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Publisher's Summary

Trying to understand our human origins has always been a fundamental part of who we are. Today, with the help of dramatic archaeological discoveries and groundbreaking advancements in technology and scientific understanding, we are closer than we've ever been to learning the true story. In recent decades, it has been the science of paleoanthropology that has led the investigation, helping us make sense of this controversial subject and providing us with a richer understanding of our origins. It's also sparked continued debate about key issues in human evolution.

  • Did early humans evolve in Africa alone, or in regions throughout the world?
  • Did Neandertals play an important role in our genetic heritage and, if so, how?
  • Why did prehistoric humans form cooperative communities and create art?

Now you can complete your own understanding of these issues in a fascinating 24-lecture series from an expert paleoanthropologist, who surveys both the questions that continue to rile the world's greatest minds in anthropology and the cutting-edge science responsible for them. The result is this expert guide to the wide-ranging debates over the most profound questions we can ask. Each lecture focuses on a single one of these questions and the sometimes surprising, sometimes fierce, and always illuminating debates surrounding them, including whether it was Africa or Asia that was more central to human origins, what prehistoric cultural groups were really like, and when humans actually reached the New World.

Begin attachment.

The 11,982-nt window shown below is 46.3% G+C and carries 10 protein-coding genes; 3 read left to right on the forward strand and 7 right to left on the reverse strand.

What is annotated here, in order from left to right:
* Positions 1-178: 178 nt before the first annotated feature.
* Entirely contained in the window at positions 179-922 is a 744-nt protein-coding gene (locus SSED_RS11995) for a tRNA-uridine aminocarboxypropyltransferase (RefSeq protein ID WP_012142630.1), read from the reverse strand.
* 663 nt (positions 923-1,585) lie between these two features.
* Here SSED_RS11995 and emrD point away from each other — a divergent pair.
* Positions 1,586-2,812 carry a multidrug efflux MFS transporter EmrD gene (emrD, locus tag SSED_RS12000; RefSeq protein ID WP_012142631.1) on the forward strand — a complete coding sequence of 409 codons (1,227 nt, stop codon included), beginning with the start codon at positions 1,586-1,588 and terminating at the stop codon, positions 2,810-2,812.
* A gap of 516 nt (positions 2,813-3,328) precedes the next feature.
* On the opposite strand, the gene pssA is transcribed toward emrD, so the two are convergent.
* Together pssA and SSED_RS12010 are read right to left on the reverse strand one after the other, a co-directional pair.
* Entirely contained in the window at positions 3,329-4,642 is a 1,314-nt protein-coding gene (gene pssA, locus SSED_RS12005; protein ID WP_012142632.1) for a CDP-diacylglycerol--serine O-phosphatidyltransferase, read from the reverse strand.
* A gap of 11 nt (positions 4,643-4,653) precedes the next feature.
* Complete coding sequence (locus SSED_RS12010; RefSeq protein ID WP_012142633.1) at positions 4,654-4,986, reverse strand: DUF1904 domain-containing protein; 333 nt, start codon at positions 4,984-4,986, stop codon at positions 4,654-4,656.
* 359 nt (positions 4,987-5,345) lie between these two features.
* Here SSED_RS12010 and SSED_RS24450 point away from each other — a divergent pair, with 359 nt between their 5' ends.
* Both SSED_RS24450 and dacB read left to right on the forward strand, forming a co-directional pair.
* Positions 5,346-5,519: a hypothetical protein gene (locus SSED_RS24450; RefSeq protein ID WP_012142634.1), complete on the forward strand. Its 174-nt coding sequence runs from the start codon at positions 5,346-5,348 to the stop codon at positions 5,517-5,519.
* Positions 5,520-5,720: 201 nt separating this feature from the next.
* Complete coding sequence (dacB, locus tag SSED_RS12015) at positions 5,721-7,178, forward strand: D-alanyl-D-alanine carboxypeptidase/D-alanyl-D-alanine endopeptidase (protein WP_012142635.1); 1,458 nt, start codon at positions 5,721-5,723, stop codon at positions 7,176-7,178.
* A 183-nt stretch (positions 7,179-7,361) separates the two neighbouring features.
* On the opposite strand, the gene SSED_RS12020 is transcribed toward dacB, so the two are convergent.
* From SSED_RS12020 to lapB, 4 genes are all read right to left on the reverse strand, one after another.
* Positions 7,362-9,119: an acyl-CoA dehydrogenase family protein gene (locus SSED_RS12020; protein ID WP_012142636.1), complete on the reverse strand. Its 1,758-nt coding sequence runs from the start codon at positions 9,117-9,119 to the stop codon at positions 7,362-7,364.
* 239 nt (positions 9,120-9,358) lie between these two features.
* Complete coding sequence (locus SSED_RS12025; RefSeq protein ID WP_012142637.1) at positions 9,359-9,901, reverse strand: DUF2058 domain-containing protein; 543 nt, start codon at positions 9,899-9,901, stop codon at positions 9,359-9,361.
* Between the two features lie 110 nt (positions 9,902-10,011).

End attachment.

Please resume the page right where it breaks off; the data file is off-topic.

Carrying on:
PLEASE NOTE: When you purchase this title, the accompanying reference material will be available in your Library section along with the audio.

©2011 The Teaching Company, LLC (P)2011 The Great Courses

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Thorough explanation, engagingly presented.

This is an interesting course engagingly presented by someone who is clearly very knowledgeable. Hawks explains his reasoning clearly and methodically like an eminent lawyer making his case.

His background in genetics offers insights that well informed non-specialists may not be aware of.

A minor criticism might be that Hawks tells why we know key information but doesn’t tell us a great deal about the actual lives of ancestral hominins. Against that I found his explanations of how evolution seems to be at work filled answered wider questions about natural selection.

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  • Sarah S
  • 26-06-2015

Fascinating and Exciting

Would you recommend this audiobook to a friend? If so, why?